FORTUNE – In many ways, 2012 has been the year of investor class-based perks. A few cases in point: The Facebook
initial public offerings (IPOs), both with dual class shares; preposterous defenses of privileged share classes during Google’s
stock issuance and News Corp’s
annual meeting; and the IPO-lite provisions of the JOBS Act.
These events have gotten institutional investors’ knickers in a twist and some are actually going into battle. The goal? Responsible investing.
The California Public Employees’ Retirement System (known as CalPERS) is leading a charge to set standards for investment participation that could result in withholding investment in initial public offerings (IPOs) that don’t meet minimum governance prerequisites.
CalPERS plans to take a close look at whether to set prohibitions for IPOs that have unequal shareholder voting rights, board elections that don’t use majority rule, and classified boards (where directors don’t come up for vote every year). CalPERS’ new standards will also deal with IPOs that take advantage of the JOBS Act by, for example, providing weaker disclosures to investors.
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The California system hasn’t been working in a vacuum. As part of its overall IPO governance strategy, the giant pension fund has been talking with others in the investment arena to garner broader support for their new standards, Anne Simpson, senior portfolio manager and director of corporate governance, told me. So far, CalPERS has met with strong proponents of the JOBS Act like the National Venture Capital Association and with private equity firms that use dual class structures. Simpson says they are also in conversation with other pension funds and investment managers, including members of the Council of Institutional Investors (CII). Large international investment managers are also very interested, she says. And even investment banks are in CalPERS’ sights.
For their part, some new issuers are also stepping up to address weaknesses created by the JOBS Act.
Companies don’t want to give the impression that they represent a lower class of stock. The Wall Street Journal reported last month that “85% of emerging-growth companies that went public since April said they wouldn’t use the [JOBS Act] law to delay the adoption of any new accounting standards.”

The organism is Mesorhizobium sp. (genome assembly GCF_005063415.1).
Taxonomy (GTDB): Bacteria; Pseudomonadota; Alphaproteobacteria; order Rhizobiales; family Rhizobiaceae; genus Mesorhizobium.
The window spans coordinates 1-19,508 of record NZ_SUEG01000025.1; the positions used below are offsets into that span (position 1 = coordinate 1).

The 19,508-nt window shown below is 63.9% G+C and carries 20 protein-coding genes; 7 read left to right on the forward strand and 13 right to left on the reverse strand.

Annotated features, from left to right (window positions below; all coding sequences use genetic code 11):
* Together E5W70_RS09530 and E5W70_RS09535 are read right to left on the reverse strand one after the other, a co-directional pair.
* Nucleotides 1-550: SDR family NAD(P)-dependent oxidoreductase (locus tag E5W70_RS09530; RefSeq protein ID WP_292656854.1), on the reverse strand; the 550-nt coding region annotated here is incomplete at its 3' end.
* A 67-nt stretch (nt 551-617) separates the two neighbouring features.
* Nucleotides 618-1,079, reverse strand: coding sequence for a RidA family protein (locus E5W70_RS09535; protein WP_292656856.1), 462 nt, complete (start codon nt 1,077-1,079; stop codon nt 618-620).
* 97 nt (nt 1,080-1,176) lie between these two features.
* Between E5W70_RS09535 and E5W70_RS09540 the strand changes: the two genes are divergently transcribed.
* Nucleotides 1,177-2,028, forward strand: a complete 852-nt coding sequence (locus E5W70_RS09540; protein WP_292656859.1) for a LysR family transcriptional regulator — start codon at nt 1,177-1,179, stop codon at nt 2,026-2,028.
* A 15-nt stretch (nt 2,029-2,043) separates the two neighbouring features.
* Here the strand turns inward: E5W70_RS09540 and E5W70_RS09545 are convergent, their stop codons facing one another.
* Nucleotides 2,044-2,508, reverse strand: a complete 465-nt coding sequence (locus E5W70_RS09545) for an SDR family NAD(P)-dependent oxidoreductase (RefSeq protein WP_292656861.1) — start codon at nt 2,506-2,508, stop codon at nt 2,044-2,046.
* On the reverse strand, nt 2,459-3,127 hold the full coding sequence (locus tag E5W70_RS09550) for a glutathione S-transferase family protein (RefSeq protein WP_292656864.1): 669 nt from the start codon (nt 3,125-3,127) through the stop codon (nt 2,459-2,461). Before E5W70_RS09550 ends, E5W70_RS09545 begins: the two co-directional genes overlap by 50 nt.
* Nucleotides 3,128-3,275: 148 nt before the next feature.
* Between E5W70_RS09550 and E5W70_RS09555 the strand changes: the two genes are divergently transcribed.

And CII has appealed to the New York Stock Exchange (NYSE) and to NASDAQ to refuse new listings to companies that have “two or more classes of common stock with unequal voting rights.” Ann Yerger, executive director of CII, told me via email that she has held follow-up talks with NYSE and plans to do the same with NASDAQ. CalPERS’ Yerger also confirmed that her organization is “energetically studying” the IPO issues, which are a “high priority for [our] Policies Committee.”
While investment managers and issuers may want to raise the bar, underwriters appear to be sitting on the sidelines for now. A glimmer of hope arose when it appeared that Goldman Sachs might have refused to underwrite Russian firm Megafon for governance reasons. But a person close to the matter told me that Goldman had stepped back not for corporate governance but for technical reasons. The structure for the deal wasn’t set and so it simply wasn’t possible to proceed, the person told me.
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“Underwriters always look to find a way [to underwrite the stock],” Bob Monks, founder of proxy advisory firm Institutional Shareholder Services and and co-founder of GMI Ratings, told me. Goldman Sachs
declined to discuss its underwriting standards for this article. Neither Morgan Stanley
, who underwrote Megafon, responded to requests for comment. And Megafon did not respond to an email seeking answers on its governance and Goldman’s participation.
“It would be nice if underwriters paid more attention to the corporate governance of the companies they underwrite. It would be a great trend,” says Myron Kandel, founding financial editor at CNN and former president of the Initiative for Corporate Responsibility and Investor Protection.
Until that happens, actions by CalPERS and CII are paving new ground. It’s time investment managers and companies committed to their responsibilities to you, me, and everyone else who collectively give them their charters.
Eleanor Bloxham is CEO of The Value Alliance and Corporate Governance Alliance (http://thevaluealliance.com), a board advisory firm.